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6 Ways Automated Parking Is Changing Automobile User Experience

Unitronics
A Unitronics automated parking garage

Park. Lock. Leave. 

The average American spends 290 hours behind the wheel each year. Seventeen of those hours are spent looking for parking spots. With the increased adoption of automated parking, that number will reach zero in the future. 

At a Unitronics-designed garage, drivers never set foot in a parking structure. After pulling a car into an entry bay, a driver exits the vehicle and a combination of robotic shuttles and conveyors come to whisk it away to an available space. Human participation is reduced to grabbing a ticket at a nearby kiosk. When it comes time to retrieve the vehicle, the same automated system returns the car to the driver in minutes. 

Like the evolving interfaces of popular apps and mobile devices, automated parking makes the process seamless, painless and convenient. From ending the hunt for parking space to the beautification of once-dismal parking in real estate development, here are six ways automated parking is making a dreaded experience enjoyable. 

1. Takes The Stress Out Of City Parking 

On the congested streets of New York City, searching for parking is like chasing a white whale. New Yorkers spend 107 hours a year looking for parking spots, an opportunity cost that adds up to an estimated $2,243 annually in wasted time, fuel and emissions per driver. It also generates $4.3B a year in costs to the city. For city residents, finding a spot or garage near the apartment or office can often be impossible. 

Automated systems let city residents own cars without worrying about problems like alternate side rules and parallel parking. Multifamily developers in the city increasingly see automated parking as the must-have amenity for city living. 

2. Parking As Amenity 

While street parking in the city can be difficult, finding an apartment with on-site parking spaces is nearly impossible. Residents compete for a limited inventory of spaces, ending up on endless waiting lists. Others are relegated to storing their vehicles in garages far from their apartments. Once a tenant strikes gold once with a parking space, it can be difficult to give it up once it comes time to move. 

Among all NYC households, 46% own cars, according to census data gathered between 2005 and 2009, up from 44% in 2000. On-site parking has become a must-have amenity. 

Autonomous garages make it easier for developers to incorporate parking into building designs. Residents can avoid shoveling out spots after snowstorms or dealing with weather damage, and can unload packages or groceries right in the building. Having the car parked in the building keeps the vehicle safe and secure. Using an app to summon the car, users can be on the road in as little time as it takes them to head to the garage. 

3. Faster And Safer Than A Traditional Valet

While human valets offer to take the onus of parking off drivers, picking up the car can be tedious and time-consuming.

Using Unitronics’ automated parking system, drivers can be on the road in minutes. Building owners also save on personnel costs using an automated system, and the precision of the robotic shuttles eliminates the risk of dings and scratches, as well as theft. Drivers walk out of the parking structure with their keys, eliminating the possibility of joyrides.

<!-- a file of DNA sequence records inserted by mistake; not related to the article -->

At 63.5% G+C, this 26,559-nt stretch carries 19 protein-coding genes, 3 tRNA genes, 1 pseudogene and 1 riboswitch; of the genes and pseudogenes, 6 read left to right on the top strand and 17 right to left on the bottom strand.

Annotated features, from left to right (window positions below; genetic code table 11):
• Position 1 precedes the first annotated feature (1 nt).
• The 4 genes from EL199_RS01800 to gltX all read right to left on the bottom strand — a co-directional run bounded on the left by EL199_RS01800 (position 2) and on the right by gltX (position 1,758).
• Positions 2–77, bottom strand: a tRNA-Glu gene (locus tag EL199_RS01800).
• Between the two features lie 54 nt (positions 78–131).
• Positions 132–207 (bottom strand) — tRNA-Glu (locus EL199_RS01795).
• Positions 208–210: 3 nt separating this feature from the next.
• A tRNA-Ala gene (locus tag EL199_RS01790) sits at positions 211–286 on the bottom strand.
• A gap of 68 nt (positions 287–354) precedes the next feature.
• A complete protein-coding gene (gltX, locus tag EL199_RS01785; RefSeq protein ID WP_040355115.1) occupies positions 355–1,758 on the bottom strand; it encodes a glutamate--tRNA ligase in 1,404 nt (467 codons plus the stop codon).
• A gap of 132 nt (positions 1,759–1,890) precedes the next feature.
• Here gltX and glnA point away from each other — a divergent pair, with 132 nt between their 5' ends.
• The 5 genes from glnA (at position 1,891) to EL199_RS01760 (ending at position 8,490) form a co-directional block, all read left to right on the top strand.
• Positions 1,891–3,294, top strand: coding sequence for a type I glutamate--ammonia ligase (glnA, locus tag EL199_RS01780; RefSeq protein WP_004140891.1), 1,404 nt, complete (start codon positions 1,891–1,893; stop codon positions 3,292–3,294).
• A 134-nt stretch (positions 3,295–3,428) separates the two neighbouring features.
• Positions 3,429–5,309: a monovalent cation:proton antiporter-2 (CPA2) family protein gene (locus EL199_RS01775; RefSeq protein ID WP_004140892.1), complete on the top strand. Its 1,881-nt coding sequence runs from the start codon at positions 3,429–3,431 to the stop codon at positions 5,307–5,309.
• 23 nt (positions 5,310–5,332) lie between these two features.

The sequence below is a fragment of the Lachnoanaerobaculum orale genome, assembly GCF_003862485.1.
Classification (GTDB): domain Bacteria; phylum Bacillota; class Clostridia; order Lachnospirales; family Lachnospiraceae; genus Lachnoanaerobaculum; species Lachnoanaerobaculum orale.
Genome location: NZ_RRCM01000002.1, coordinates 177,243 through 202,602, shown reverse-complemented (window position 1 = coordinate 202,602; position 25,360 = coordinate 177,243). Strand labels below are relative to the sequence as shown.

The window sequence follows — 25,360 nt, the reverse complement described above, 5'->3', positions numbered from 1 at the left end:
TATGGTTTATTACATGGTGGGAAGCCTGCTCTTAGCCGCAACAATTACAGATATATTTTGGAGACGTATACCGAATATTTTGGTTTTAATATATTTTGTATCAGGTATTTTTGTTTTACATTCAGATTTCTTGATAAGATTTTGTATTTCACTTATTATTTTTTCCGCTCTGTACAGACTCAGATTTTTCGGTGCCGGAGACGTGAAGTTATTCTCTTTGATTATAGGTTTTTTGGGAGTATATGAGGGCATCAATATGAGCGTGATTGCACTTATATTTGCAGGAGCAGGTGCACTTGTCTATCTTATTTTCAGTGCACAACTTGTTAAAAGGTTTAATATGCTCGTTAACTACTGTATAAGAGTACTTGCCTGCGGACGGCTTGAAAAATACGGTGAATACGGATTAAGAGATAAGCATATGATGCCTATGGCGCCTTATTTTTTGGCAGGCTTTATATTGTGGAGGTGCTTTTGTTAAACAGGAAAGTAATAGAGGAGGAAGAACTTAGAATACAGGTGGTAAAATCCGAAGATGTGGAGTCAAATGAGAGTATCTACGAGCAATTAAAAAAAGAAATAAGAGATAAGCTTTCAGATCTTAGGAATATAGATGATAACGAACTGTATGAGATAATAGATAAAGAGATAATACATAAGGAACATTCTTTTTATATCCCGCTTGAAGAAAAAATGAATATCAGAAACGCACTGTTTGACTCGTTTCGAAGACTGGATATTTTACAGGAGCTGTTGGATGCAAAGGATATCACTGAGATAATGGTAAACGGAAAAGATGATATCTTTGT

6 Ways Automated Parking Is Changing Automobile User Experience

4. Parking That Learns Behavior 

Everyday objects, from lamps to coffee machines, are getting smarter. The Internet of Things has opened new pathways for studying human behavior and designing technology around that data. Unitronics applies that approach to parking by using advanced algorithms to learn and remember when users enter or exit the garage. The system is always ready when users leave for work and when they return home.

Based on these patterns, automated parking can have a car waiting in the retrieval bay before the smart coffeemaker brews its first cup. 

5. Saves Space, Money And Enhances Design   

Robots are more efficient at parking than humans. Autonomous shuttles fit cars into the right-sized spot, optimizing what would otherwise be wasted space. The elimination of pedestrian walkways also frees up room for more parking spots. 

Ramps, drive aisles and personnel access areas are no longer necessary. Autonomous parking can meet parking requirements using only 30% to 50% of the existing parking volume, and developers can use the space saved for retail, additional rental units or other amenities.

Developers are able to build developments faster with automated parking, as structures require less building materials. They are also able to incorporate parking structures into their projects in a more aesthetically pleasing way. Architects do not have to design around large gray blocks of empty space. Instead, they can put their own stamp on the project by incorporating automated parking into the overall building design.  

6. Designed For Adaptable Reuse

The elimination of ramps, ventilation systems and specific ceiling heights makes automated garages adaptable to future use. With car ownership expected to decline as self-driving cars and ride-sharing gain popularity, designers can rework automated parking structures into residential or commercial spaces that better serve the changing needs of the community. Flexibility allows building owners to capture high returns on investment while appealing to the shifting demands of tenants.  

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